In 2011, Merck & Co. partnered with the CRO Parexel by which Parexel will provide strategic access to global clinical development services for designated biosimilar candidates to Merck BioVentures, Merck & Co.'s biosimilars division. Under the agreement, Parexel will provide Merck BioVentures with strategic access to a broad range of regulatory strategy and clinical development planning capabilities for the development of certain broad classes of biosimilars across various therapeutic areas, including exclusivity for certain candidates. The agreement also provides for the establishment of a dedicated Merck BioVentures unit within the Parexel organization. In another deal, in June 2011, Merck & Co. partnered with the Korean chemical company, Hanwha Chemical, to develop and commercialize HD203, a biosimilar candidate of Enbrel (etanercept). Under the agreement, Merck will conduct clinical development and be responsible for manufacturing. In addition, upon marketing approval, Merck will commercialize HD203 globally, except for in Korea and Turkey, where Hanwha retains marketing rights. In return, Hanwha received an upfront payment from Merck and will be eligible for additional payments associated with milestones for technology transfer and regulatory progress as well as tiered royalties on sales.

In June 2012, Merck Serono, a division of Merck KGaA, and India-based Dr. Reddy's Laboratories formed a partnership to codevelop a portfolio of biosimilar compounds in oncology, primarily focused on monoclonal antibodies. The partnership covers codevelopment, manufacturing, and commercialization of the compounds globally, with some specific country exceptions. Dr. Reddy's will lead early product development and complete Phase I development. Upon completion of Phase I, Merck Serono will take over manufacturing and will lead Phase III development. The agreement is based on full R&D cost sharing. Merck Serono will undertake commercialization globally, outside the United States and with the exception of select emerging markets, which will be co-exclusive or where Dr. Reddy's maintains exclusive rights. At the time of commercialization, Dr. Reddy's will receive royalty payments from Merck Serono. In the US, the parties will co-commercialize the products on a profit-sharing basis.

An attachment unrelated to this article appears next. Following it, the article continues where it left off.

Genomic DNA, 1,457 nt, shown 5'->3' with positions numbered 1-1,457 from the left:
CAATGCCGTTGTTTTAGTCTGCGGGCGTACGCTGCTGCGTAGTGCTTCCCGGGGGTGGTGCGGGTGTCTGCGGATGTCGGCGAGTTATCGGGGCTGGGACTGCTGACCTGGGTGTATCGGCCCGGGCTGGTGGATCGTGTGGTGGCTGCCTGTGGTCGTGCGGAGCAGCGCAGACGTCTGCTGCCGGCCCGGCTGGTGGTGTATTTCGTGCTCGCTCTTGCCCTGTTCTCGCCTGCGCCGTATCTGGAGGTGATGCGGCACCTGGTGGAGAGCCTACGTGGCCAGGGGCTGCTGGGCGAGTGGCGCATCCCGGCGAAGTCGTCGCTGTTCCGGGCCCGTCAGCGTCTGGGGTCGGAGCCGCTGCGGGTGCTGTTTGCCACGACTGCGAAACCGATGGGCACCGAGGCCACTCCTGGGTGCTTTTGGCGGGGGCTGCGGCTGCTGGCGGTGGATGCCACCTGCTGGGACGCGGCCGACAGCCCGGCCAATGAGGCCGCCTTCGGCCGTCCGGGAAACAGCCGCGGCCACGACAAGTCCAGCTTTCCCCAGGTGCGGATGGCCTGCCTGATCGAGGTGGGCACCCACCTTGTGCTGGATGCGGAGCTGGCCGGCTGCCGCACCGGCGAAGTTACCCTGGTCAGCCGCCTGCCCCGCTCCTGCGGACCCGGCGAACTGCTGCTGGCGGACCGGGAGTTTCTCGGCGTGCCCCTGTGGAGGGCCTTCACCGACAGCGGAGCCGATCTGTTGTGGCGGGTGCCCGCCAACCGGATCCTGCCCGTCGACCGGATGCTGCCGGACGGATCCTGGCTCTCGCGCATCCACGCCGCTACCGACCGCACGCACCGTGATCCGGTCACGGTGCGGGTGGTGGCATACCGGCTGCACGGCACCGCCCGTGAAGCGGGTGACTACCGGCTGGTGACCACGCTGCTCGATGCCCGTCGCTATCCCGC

The Merck Serono and Dr. Reddy's partnership marks the first step by Merck Serono to enter the biosimilar space. Earlier this year, Merck Serono set up a dedicated biosimilars unit that will be based in the Canton of Vaud in Switzerland, where the main biologics manufacturing facilities of Merck Serono are located. Also, in September 2011, Boehringer Ingelheim announced plans to establish a new separate business for the development and commercialization of its own biosimilars.